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When you shop for a drive, you may notice a feature called the Mean Time Between Failures (MTBF) described in the brochures. MTBF figures usually range from 20,000 hours to 500,000 hours or more. I usually ignore these figures, because they usually are just theoretical, statistical values. Most drives that boast these figures have not even been manufactured for that length of time. One year of five-day work weeks with eight-hour days equals 2,080 hours of operation. If you never turn off your system for 365 days and run the full 24 hours per day, you operate your system 8,760 hours each year; a drive with a 500,000-hour MTBF rating is supposed to last (on average) 57 years before failing! Obviously, that figure cannot be derived from actual statistics because the particular drive probably has been on the market for less than a year.
Statistically, for the MTBF figures to have real weight, you must take a sample of drives, measure the failure rate for at least twice the rated figure, and measure how many drives fail in that time. To be really accurate, you would have to wait until all the drives fail and record the operating hours at each failure. Then you would average the running time for all the test samples to arrive at the average time before a drive failure. For a reported MTBF of 500,000 hours (common today), the test sample should be run for at least 1 million hours (114 years) to be truly accurate, yet the drive carries this specification on the day that it is introduced.
The bottom line is that I do not really place much emphasis on MTBF figures. Some of the worst drives that I have used boasted high MTBF figures, and some of the best drives have lower ones. These figures do not necessarily translate to reliability in the field, and that is why I generally place no importance on them.
When you select a hard disk, an important feature to consider is the performance (speed) of the drive. Hard disks come in a wide range of performance capabilities. As is true of many things, one of the best indicators of a drive's relative performance is its price. An old saying from the automobile-racing industry is appropriate here: "Speed costs money. How fast do you want to go?"
You can measure the speed of a disk drive in two ways:
Average seek time, normally measured in milliseconds (ms), is the average amount of time it takes to move the heads from one cylinder to another cylinder a random distance away. One way to measure this specification is to run many random track-seek operations and then divide the timed results by the number of seeks performed. This method provides an average time for a single seek.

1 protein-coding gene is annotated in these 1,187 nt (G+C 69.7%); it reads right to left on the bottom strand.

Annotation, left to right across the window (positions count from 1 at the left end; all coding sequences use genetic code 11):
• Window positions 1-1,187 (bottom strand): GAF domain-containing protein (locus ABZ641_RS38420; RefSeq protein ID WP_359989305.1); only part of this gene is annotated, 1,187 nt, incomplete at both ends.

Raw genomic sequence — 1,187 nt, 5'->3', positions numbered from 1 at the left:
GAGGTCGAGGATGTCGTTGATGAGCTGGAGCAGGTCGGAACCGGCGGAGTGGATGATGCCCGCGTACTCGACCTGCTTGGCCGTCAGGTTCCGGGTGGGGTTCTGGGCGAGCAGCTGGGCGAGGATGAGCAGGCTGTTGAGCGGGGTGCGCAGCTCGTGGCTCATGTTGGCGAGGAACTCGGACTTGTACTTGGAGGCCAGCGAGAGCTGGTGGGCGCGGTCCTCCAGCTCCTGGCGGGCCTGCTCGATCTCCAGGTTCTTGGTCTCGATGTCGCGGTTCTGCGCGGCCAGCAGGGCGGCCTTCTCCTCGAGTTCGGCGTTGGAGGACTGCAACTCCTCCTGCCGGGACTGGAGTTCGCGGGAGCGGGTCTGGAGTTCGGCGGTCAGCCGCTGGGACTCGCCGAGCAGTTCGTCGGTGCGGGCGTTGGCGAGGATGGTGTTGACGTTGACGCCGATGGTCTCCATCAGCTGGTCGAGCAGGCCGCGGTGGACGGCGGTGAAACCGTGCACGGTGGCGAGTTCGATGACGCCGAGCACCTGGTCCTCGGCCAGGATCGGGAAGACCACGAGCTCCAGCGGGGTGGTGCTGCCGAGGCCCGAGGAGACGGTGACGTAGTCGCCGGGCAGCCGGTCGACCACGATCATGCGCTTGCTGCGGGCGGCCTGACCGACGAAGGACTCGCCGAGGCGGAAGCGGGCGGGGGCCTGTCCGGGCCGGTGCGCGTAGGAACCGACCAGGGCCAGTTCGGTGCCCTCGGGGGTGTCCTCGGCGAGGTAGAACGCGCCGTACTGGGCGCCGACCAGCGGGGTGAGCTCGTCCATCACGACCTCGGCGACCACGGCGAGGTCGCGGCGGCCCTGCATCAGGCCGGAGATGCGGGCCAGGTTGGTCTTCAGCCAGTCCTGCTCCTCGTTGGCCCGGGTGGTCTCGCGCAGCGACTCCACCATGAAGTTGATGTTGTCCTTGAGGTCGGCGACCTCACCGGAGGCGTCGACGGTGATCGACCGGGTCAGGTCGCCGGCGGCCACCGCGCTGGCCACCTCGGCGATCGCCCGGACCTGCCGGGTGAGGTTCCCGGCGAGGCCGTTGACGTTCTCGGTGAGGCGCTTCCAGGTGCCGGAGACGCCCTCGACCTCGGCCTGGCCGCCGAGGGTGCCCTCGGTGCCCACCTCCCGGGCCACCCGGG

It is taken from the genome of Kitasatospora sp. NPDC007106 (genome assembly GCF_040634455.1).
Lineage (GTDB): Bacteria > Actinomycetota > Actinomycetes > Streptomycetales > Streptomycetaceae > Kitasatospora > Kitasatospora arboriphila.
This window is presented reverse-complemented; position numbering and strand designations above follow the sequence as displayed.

The standard way to measure average seek time used by many drive manufacturers involves measuring the time that it takes the heads to move across one-third of the total cylinders. Average seek time depends only on the drive; the type of interface or controller has little effect on this specification. The rating is a gauge of the capabilities of the head actuator.
Be wary of benchmarks that claim to measure drive seek performance. Most IDE and SCSI drives use a scheme called sector translation, so any commands to the drive to move the heads to a specific cylinder do not actually cause the intended physical movement. This situation renders some benchmarks meaningless for those types of drives. SCSI drives also require an additional command, because the commands first must be sent to the drive over the SCSI bus. Even though these drives can have the fastest access times, because the command overhead is not factored in by most benchmarks, the benchmark programs produce poor performance figures for these drives.
A slightly different measurement, called average access time, involves another element, called latency. Latency is the average time (in milliseconds) that it takes for a sector to be available after the heads have reached a track. On average, this figure is half the time that it takes for the disk to rotate one time, which is 8.33 ms at 3,600 RPM. A drive that spins twice as fast would have half the latency. A measurement of average access time is the sum of the average seek time and latency. This number provides the average amount of time required before a randomly requested sector can be accessed.
Latency is a factor in disk read and write performance. Decreasing the latency increases the speed of access to data or files, accomplished only by spinning the drive platters faster. I have a drive that spins at 4,318 RPM, for a latency of 6.95 ms. Some drives spin at 7,200 RPM or faster, resulting in an even shorter latency time of only 4.17 ms. In addition to increasing performance where real-world access to data is concerned, spinning the platters faster also increases the data-transfer rate after the heads arrive at the desired sectors.
The transfer rate probably is more important to overall system performance than any other specification. Transfer rate is the rate at which the drive and controller can send data to the system. The transfer rate depends primarily on the drive's HDA and secondarily on the controller. Transfer rate used to be more bound to the limits of the controller, meaning that drives that were connected to newer controllers often outperformed those connected to older controllers. This situation is where the concept of interleaving sectors came from. Interleaving refers to the ordering of the sectors so that they are not sequential, enabling a slow controller to keep up without missing the next sector.
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